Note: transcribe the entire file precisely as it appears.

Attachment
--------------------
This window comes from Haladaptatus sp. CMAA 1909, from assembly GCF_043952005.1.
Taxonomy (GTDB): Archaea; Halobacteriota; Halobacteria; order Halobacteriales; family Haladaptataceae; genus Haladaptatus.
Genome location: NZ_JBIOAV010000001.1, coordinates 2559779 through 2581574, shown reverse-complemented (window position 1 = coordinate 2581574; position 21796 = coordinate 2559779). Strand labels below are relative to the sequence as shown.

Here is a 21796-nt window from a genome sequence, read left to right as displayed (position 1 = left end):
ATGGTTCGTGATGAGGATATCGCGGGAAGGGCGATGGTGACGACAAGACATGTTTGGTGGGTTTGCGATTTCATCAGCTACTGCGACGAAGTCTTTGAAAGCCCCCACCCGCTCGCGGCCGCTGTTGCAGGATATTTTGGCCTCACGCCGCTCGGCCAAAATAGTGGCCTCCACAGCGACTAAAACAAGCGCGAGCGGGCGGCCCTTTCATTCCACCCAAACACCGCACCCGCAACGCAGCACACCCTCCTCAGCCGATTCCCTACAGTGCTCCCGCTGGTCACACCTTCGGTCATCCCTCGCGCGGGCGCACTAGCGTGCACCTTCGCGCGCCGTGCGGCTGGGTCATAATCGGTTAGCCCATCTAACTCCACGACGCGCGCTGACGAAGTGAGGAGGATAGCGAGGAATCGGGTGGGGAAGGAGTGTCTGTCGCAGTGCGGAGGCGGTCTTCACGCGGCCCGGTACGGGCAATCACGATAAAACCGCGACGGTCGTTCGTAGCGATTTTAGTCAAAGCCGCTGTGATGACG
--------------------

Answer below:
This window comes from Haladaptatus sp. CMAA 1909, from assembly GCF_043952005.1.
Taxonomy (GTDB): Archaea; Halobacteriota; Halobacteria; order Halobacteriales; family Haladaptataceae; genus Haladaptatus.
Genome location: NZ_JBIOAV010000001.1, coordinates 2559779 through 2581574, shown reverse-complemented (window position 1 = coordinate 2581574; position 21796 = coordinate 2559779). Strand labels below are relative to the sequence as shown.

Here is a 21796-nt window from a genome sequence, read left to right as displayed (position 1 = left end):
ATGGTTCGTGATGAGGATATCGCGGGAAGGGCGATGGTGACGACAAGACATGTTTGGTGGGTTTGCGATTTCATCAGCTACTGCGACGAAGTCTTTGAAAGCCCCCACCCGCTCGCGGCCGCTGTTGCAGGATATTTTGGCCTCACGCCGCTCGGCCAAAATAGTGGCCTCCACAGCGACTAAAACAAGCGCGAGCGGGCGGCCCTTTCATTCCACCCAAACACCGCACCCGCAACGCAGCACACCCTCCTCAGCCGATTCCCTACAGTGCTCCCGCTGGTCACACCTTCGGTCATCCCTCGCGCGGGCGCACTAGCGTGCACCTTCGCGCGCCGTGCGGCTGGGTCATAATCGGTTAGCCCATCTAACTCCACGACGCGCGCTGACGAAGTGAGGAGGATAGCGAGGAATCGGGTGGGGAAGGAGTGTCTGTCGCAGTGCGGAGGCGGTCTTCACGCGGCCCGGTACGGGCAATCACGATAAAACCGCGACGGTCGTTCGTAGCGATTTTAGTCAAAGCCGCTGTGATGACG